The rate at which crimes involving the youth occur around the world especially the US is alarming. Statistics from the FIB reveal that 2 percent of the youths in the US indulge themselves in criminal activities (Cullen & Wright, 2002). These crimes are committed by both sexes but male offenders dominate compared to their female counterparts. This form a basis of why the feminist theory has been selected to form the platform of this paper. According to this report, 8 out of every 10 crimes are committed by males (ibid). Some of the most notorious causes include influences by the community, heredity, problems associated with identity among others. The manners in which juvenile crimes are committed in the US are worrying.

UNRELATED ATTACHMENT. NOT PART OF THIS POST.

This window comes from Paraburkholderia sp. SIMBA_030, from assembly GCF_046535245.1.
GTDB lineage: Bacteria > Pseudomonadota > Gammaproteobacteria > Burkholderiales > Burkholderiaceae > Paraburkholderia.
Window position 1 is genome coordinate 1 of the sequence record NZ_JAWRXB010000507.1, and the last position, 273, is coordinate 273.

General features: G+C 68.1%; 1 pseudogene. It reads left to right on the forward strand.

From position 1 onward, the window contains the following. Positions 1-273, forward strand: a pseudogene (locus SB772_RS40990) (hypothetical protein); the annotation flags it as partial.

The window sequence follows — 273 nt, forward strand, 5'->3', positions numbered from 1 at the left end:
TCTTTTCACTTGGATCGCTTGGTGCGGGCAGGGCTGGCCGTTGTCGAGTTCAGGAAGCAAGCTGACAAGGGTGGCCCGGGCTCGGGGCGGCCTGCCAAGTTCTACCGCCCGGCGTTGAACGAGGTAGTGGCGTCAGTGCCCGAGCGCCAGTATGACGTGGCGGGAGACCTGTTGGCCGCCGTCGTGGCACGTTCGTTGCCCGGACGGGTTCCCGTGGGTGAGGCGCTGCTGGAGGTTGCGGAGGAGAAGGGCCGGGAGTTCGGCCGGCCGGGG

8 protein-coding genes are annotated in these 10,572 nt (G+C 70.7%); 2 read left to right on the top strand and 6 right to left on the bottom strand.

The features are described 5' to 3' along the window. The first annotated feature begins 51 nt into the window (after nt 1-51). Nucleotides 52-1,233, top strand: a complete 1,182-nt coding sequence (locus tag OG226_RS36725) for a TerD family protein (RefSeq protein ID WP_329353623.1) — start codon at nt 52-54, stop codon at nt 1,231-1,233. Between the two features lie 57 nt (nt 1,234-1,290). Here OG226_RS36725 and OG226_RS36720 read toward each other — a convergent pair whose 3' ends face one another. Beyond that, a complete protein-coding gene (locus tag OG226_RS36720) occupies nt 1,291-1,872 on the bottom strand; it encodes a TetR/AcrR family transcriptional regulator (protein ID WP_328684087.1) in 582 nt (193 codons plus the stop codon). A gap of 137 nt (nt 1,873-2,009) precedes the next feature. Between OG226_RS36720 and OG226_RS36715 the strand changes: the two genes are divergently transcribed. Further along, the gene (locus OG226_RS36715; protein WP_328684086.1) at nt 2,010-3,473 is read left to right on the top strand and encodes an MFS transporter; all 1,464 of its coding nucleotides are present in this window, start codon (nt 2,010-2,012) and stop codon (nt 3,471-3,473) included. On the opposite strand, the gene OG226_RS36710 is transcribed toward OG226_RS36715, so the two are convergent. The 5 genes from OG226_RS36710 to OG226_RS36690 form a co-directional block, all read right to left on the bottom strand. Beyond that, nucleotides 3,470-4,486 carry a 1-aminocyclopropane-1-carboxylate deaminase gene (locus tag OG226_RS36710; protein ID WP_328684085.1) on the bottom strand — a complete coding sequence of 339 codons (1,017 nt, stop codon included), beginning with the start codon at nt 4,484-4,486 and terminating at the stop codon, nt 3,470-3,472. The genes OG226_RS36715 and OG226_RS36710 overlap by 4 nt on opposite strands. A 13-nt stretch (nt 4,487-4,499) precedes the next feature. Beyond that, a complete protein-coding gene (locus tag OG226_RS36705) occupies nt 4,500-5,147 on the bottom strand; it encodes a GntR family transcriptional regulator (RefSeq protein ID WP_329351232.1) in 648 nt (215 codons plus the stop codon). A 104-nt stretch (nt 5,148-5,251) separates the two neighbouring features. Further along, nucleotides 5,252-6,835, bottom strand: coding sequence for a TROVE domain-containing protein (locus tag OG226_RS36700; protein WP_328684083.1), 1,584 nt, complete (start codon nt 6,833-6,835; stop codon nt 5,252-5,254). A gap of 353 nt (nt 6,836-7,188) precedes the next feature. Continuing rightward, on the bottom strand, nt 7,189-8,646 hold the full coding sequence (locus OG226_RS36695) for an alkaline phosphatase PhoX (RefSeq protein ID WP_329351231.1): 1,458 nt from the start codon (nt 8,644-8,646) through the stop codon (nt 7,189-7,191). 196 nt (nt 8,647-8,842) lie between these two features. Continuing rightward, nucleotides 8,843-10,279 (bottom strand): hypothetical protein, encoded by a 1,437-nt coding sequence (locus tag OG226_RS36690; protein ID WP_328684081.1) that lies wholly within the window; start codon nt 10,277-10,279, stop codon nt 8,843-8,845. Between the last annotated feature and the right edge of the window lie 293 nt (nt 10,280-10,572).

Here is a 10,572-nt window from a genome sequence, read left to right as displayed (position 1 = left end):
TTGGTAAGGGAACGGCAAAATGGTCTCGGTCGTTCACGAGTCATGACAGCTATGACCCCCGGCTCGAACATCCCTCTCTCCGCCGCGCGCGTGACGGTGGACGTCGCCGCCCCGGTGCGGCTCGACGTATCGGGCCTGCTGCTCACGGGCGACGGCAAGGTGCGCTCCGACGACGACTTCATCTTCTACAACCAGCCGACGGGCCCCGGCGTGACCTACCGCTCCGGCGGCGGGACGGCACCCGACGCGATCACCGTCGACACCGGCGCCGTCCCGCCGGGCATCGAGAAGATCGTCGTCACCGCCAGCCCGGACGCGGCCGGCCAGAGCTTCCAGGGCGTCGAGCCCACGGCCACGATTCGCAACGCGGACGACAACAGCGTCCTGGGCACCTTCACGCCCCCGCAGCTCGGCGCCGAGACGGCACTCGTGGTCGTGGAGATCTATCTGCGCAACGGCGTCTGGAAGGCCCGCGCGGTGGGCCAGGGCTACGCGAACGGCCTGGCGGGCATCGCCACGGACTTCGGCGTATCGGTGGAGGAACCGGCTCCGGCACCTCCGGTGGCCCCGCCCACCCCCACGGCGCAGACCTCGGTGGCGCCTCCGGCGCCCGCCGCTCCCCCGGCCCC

According to the US attorney’s office, almost a half of registered cases in 1995 were violent (32 %), or involved drug and substance abuse (Cullen & Wright, 2002). The Federal Bureau of Prisons indicates that juvenile delinquency incidences prevail among Native Americans with 61 percent of all confined individuals having this status. This is a better indicator that this kind of crime does not only involve non-native Americans as believed by many people, indicating that any attempts to deal with this problem should be focused on traditional or the history of these crimes.